My Man Jeeves contains four Jeeves and Wooster stories and four stories involving a character named Reggie Pepper, who was apparently a prototype of Bertie Wooster. The Reggie Pepper stories are also quite funny, but you can tell that the character and his narrative voice are not fully realized or polished, and most importantly, there’s no Jeeves.  Still, I’d highly recommend this (and probably any of the other Jeeves stories) if you’re looking for something truly fun and easy to read. Instead of brain candy, Jeeves and Wooster are like brain creme brulee, or some other fancy-schmancy dessert. They’re light, delicious,  and not so sugary that you hate yourself after you’ve finished them. Best of all, I think, you feel a little bit more worldly and elegant just slipping into their world.

ElCicco#CBR4Review#08: Three Men in a Boat by Jerome K. Jerome

I had never heard of this novel before reading a review of it recently on NPR’s “You Must Read This” blog. Apparently, it’s known ’round the world and was enormously popular when published in 1889. The plot is simple: three friends decide to take a two-week vacation together, boating on the Thames. What we learn is that the problems and annoyances that the travelers encounter are the same today as they were 100+ years ago, and can be the source of great amusement: deciding what to pack and then trying to pack it all, road rage and dealing with idiot drivers, arguments over who is doing the most work, managing the cooking and washing, and dealing with bad weather and the foul moods that ensue. Jerome K. Jerome was a humorist, and if you like P.G. Wodehouse or National Lampoon-style vacation movies, Three Men in a Boat is for you.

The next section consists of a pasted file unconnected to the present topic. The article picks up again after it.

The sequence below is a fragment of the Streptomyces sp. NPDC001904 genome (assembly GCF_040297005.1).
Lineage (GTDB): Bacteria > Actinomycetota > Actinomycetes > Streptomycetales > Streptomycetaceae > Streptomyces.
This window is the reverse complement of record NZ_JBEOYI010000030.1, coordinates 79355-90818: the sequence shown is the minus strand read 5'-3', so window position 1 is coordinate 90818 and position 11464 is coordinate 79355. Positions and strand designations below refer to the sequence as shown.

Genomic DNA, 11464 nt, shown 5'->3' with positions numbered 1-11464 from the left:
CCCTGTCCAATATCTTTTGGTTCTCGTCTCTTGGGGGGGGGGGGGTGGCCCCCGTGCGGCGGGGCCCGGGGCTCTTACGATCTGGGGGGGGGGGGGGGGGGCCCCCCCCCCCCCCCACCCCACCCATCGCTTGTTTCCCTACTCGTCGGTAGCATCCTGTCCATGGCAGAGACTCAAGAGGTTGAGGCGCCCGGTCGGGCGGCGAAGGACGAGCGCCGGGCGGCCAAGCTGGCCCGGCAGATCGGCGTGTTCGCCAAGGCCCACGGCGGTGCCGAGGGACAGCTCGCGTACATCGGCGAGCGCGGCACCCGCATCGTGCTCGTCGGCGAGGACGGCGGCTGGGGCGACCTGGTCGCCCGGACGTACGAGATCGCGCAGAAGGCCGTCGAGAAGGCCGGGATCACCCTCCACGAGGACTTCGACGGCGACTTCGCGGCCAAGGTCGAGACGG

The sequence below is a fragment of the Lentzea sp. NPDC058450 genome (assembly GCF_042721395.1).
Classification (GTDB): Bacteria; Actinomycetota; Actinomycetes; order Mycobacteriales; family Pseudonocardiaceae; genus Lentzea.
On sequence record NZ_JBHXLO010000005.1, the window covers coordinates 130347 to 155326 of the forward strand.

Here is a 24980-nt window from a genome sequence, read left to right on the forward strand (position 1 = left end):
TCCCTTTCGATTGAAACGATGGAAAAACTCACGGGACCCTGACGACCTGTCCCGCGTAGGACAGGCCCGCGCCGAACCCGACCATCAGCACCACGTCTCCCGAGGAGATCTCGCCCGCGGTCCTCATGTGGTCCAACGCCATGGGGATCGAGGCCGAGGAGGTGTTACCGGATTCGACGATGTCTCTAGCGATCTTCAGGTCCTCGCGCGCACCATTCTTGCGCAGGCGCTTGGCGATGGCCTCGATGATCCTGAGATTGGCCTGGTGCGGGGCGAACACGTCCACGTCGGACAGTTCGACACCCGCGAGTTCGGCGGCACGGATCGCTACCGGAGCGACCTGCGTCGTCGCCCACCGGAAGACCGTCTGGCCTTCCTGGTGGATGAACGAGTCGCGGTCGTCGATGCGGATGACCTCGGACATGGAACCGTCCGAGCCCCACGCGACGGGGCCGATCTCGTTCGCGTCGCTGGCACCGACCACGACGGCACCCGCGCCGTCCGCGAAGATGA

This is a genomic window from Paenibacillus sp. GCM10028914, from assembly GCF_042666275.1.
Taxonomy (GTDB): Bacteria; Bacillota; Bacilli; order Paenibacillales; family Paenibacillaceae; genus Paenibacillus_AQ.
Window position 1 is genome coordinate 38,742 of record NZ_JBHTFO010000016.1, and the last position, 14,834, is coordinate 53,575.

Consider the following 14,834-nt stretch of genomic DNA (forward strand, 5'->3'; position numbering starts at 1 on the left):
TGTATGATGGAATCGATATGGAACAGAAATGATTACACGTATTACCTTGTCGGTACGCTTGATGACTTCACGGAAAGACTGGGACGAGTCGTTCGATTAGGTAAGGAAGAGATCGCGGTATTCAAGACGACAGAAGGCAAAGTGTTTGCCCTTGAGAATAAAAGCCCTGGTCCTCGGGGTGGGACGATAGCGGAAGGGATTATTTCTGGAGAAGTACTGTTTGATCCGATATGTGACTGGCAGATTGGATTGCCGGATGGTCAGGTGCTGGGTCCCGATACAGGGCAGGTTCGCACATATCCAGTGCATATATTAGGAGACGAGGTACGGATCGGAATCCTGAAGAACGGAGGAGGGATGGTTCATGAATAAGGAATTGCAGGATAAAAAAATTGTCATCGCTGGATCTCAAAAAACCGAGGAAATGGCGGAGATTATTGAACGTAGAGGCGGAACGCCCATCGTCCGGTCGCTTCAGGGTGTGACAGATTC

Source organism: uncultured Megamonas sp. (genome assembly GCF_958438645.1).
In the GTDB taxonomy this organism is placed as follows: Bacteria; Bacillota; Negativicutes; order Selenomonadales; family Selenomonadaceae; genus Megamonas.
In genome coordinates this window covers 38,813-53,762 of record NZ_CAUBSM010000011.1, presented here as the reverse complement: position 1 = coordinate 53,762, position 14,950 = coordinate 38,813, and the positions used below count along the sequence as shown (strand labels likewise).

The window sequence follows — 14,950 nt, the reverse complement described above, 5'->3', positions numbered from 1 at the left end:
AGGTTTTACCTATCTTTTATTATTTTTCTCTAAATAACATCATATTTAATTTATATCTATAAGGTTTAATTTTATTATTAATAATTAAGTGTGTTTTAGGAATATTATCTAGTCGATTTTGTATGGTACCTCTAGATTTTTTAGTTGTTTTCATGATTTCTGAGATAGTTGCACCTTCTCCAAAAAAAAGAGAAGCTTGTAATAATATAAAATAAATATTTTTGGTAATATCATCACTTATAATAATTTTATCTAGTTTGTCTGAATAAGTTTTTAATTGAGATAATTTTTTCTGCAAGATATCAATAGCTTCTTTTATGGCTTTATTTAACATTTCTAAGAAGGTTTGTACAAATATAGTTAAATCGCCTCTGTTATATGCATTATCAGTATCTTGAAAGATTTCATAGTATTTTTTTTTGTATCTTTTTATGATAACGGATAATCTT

This is a book that is irresistibly quotable. Among my favorites:

  • On finding “no-trespassing” signs along the river, right where someone wants to stop and enjoy a picnic lunch: “The sight of those notice-boards rouses every evil instinct in my nature. I feel I want to tear each one down, and hammer it over the head of the man who put it up….”
  • On river rage: “When another boat gets in my way, I feel I want to take an oar and kill all the people in it.”
  • When the three men ram into a fishing boat full of old men: “…they cursed us — not with a common cursory curse, but with long, carefully-thought-out, comprehensive curses, that embraced the whole of our career, and went away into the distant future, and included all our relatives, and covered everything with us — good, substantial curses.”
  • On cleaning clothes while camping: “She said it had not been like washing, it had been more in the nature of excavating.”
  • And the description of a quaint, picturesque cottage: “once-upon-a-timeyfied.”

While there is much in this story to make one smile and chuckle, the stories of traveling by train with cheese and of trying to open a tin of pineapple without benefit of a can opener are laugh-out-loud funny.

Three Men in a Boat is a great piece of brain candy. If you need a break and a laugh, this is an excellent choice.

Post Navigation